The later, rabbinic era raises the standard for both obligatory and discretionary war (Mishnah Sotah 8:7). While the medieval Maimonides held that discretionary war includes any effort to enlarge the state (Yad, Melakhim 5:1; Sot. 44b; TJ, Sot. 8:10), several rabbis labeled as discretionary also pre-emptive attacks (Leḥem Mishnah ad loc.). Obligatory wars protect against a present attack. In rabbinic law, both types of war require the decision of the monarch and a court of no fewer than 71 judges (Mish., Sanh. 1:5; Yad, Melakhim 5:2, Tosefot Yom Tov on Mish. Sanh. loc. cit.). The earlier, biblical protections for residents of besieged “cities” are confirmed by the rabbinic code and Maimonides—and in a typically Talmudic argument, the rabbis interpret the word “city” to limit sieges per se. A city may be besieged, they write, but not a village (kfar) because one may not starve civilians when the small number of village soldiers can easily be defeated without harm to non-combatants. Similarly, a metropolis (krach) may not be besieged because one cannot justify starving such large numbers of non-combatants. In both Pentateuch and rabbinic code, these war regulations apply even to the enslaving, genocidal Egyptians, who, by the third generation after the exodus of the Hebrew slaves from Egypt, “may enter the assembly of the Lord” (Deut. 23:7–8)—that is, be welcomed into the community of nations with the rights, respect, sovereignty, and responsibilities entailed.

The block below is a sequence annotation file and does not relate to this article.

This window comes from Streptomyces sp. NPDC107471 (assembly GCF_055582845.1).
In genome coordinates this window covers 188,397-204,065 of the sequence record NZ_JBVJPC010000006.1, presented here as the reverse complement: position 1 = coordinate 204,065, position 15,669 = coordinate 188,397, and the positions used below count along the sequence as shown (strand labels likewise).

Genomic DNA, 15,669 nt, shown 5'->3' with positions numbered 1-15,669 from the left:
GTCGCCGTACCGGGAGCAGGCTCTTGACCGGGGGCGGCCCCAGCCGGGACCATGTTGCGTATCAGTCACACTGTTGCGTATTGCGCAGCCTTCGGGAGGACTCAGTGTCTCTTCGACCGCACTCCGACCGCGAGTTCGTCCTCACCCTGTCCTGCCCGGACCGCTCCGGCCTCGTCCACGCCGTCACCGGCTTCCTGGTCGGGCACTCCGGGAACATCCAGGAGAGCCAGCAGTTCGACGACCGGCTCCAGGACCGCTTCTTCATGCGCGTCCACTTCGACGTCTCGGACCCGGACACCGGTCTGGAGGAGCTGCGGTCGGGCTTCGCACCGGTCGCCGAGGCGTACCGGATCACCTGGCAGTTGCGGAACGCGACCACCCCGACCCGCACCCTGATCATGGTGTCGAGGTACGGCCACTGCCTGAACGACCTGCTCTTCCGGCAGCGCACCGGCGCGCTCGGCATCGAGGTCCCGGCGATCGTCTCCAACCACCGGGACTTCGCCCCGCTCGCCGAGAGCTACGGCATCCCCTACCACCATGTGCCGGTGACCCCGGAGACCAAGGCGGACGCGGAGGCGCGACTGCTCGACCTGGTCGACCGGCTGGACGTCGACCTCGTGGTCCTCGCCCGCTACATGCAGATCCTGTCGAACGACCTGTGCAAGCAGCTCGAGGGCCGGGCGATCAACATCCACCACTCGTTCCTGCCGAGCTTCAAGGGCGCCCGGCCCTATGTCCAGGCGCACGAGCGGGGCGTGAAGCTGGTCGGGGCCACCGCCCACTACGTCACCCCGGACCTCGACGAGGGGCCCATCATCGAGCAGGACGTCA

The one group to whom these standards do not apply are the seven nations, described in the books of Deuteronomy and Joshua as “God’s enemies,” whom Joshua is supposed to slay entirely in the conquest of Canaan. But as mentioned, these conquests were palliative fantasies and recognizable as such to their audiences. The genocidal mandate against these seven nations, written in the sixth and seventh centuries BCE and projected back onto a twelfth century war that never occurred, is a bit like a war protocol for fighting unicorns.
To understand the biblical and rabbinic ethics for real wars—and to see what it might offer us as we consider present geopolitics—we must look at both the biblical ethics mandated for wars that might in fact occur and at the discussions of the rabbis, who as subjects of Rome had no authority to wage war but whose prime project was to develop a persuasive legal ethics.
These biblical and rabbinic war ethics, described above, are grounded in a covenantal ontology. It begins with the idea that all existing entities are in primary covenant with the transcendent, the source of all exist-ability—the source of there being something rather than nothing. This primary covenant involves our partaking of the source-of-exist-ability in order to exist. Genesis expresses this metaphorically as God breathing nishmat cha’im, the spirit of existence, into persons. From God’s “spirit” into our spirit is what makes existence. As Aquinas later wrote, “in all things God works intimately.”